Blippy, the social media site that is a “fun and easy way to see and discuss what everyone is buying”, is a Silicon Valley startup funded by a who’s who of venture capital funds. It also recently had a privacy data breach where Blippy members credit card information was accidentally exposed to search engines. The formal response from Blippy is instructive, as to how NOT to communicate to individuals affected by a data breach incident. I really wouldn’t feel very unconcerned about prospective credit card fraud when reading this:
“We take security seriously and want to assure Blippy users that this was an isolated incident from many months ago in our beta test, and doesn’t affect current users. While it looks super-scary and certainly sucks for those few people who were affected, and is embarrassing to us, it’s a lot less bad than it looks.”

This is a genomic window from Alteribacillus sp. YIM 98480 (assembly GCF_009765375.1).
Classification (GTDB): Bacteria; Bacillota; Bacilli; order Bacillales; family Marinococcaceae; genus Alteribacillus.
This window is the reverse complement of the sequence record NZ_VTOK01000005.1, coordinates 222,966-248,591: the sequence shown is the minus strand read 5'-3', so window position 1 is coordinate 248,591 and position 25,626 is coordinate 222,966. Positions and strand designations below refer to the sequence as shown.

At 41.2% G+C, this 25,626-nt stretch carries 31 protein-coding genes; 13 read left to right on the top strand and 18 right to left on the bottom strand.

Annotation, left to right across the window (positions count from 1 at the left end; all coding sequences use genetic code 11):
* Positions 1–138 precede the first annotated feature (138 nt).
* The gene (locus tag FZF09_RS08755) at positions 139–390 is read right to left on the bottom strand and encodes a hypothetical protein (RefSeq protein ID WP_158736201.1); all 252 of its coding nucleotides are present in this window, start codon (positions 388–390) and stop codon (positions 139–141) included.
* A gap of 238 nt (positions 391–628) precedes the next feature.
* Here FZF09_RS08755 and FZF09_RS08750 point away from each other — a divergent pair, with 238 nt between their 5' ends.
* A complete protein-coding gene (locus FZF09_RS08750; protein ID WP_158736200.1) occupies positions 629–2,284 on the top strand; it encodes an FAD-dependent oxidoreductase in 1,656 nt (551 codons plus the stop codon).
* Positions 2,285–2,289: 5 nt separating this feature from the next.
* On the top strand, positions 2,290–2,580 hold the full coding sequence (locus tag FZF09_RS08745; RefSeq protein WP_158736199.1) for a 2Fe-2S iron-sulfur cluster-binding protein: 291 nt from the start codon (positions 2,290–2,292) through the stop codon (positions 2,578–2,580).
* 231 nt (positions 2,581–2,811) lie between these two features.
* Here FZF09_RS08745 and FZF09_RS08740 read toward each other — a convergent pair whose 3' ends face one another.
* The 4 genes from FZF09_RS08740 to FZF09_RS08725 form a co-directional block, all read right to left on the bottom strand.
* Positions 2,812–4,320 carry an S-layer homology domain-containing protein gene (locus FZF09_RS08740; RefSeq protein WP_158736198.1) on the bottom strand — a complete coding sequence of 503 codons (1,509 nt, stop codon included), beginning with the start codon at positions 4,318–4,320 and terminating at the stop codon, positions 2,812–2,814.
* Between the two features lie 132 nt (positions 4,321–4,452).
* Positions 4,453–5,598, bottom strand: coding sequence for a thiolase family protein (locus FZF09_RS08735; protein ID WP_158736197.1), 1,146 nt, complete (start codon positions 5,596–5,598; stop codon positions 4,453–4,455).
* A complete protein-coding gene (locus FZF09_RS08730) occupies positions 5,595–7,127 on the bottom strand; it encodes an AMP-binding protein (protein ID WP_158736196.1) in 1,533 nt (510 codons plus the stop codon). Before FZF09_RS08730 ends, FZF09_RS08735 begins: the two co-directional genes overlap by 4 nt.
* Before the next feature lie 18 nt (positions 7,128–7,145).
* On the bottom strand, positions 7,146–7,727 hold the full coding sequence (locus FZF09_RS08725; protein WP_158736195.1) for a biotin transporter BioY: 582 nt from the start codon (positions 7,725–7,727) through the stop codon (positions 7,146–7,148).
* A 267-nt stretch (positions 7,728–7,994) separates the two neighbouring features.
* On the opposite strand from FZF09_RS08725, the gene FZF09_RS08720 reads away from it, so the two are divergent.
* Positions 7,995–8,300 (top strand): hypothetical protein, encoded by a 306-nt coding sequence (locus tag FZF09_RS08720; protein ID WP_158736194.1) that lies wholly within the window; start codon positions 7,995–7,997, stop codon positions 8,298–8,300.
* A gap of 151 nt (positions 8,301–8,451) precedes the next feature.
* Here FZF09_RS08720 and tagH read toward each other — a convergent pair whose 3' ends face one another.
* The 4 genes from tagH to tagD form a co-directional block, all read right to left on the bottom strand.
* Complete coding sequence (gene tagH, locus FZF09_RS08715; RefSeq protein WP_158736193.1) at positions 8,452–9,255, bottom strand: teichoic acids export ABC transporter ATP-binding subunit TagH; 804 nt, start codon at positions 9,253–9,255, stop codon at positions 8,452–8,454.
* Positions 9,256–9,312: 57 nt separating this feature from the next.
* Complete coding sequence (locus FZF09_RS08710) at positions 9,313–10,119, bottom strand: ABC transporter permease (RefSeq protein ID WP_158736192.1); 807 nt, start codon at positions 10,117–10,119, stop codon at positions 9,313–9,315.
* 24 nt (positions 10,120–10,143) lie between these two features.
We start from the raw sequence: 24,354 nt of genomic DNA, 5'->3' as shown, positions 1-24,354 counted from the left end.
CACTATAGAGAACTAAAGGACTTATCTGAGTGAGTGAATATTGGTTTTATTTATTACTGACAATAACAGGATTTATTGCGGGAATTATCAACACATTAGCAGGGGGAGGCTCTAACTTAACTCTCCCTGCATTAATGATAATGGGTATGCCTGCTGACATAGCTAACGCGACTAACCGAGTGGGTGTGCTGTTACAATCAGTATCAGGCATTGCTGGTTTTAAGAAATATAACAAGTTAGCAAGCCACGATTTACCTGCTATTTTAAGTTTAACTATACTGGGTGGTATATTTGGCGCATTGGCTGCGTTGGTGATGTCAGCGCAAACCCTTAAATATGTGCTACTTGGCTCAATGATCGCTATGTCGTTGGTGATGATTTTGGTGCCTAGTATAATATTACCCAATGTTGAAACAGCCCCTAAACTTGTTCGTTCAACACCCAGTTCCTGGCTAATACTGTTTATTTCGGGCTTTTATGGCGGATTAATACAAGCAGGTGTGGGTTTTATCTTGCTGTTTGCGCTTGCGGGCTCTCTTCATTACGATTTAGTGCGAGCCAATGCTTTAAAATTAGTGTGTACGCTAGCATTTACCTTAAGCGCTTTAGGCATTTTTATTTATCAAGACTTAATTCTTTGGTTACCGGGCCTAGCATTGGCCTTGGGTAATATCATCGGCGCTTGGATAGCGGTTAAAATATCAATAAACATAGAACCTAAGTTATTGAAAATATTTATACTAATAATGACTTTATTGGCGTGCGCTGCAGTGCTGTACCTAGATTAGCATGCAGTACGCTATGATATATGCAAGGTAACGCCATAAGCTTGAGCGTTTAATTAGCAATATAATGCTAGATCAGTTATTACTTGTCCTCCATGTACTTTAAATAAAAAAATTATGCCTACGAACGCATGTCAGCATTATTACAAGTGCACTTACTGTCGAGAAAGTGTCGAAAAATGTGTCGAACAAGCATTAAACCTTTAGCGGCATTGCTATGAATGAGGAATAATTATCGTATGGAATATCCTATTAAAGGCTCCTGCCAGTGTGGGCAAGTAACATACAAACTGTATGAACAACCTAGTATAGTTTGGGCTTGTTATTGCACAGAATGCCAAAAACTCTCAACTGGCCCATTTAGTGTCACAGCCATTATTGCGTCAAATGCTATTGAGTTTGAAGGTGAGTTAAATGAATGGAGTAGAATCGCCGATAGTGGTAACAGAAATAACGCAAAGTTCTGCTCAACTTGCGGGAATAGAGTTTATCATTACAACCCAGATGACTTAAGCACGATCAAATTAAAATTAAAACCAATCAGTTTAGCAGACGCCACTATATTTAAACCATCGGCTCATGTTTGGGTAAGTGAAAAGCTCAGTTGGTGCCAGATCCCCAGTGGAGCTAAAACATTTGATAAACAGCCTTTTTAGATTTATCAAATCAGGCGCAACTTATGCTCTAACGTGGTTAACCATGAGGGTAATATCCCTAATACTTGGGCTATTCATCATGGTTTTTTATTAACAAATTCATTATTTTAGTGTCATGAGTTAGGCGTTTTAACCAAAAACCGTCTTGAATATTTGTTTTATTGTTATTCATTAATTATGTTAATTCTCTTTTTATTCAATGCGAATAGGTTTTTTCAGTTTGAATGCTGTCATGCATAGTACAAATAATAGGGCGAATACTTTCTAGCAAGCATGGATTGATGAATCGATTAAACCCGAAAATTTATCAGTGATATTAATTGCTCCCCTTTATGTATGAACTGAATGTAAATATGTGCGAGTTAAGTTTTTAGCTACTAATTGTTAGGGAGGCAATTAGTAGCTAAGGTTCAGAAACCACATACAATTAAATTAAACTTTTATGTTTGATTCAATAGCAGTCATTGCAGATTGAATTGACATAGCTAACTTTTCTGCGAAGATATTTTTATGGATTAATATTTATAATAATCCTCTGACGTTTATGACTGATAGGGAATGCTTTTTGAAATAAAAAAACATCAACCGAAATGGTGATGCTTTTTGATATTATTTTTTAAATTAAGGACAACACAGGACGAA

There is a lot of discussion among the privacy community about the need for a federal data breach notification law that would potentially homogenize requirements for notification. There are several bills in Congress that are attempting to take on this issue. The HITECH Act already does exactly this for the healthcare industry. Blippy’s cavalier attitude adds fuel to the argument for regulations that would require all organizations to take consumer data privacy as seriously as it deserves.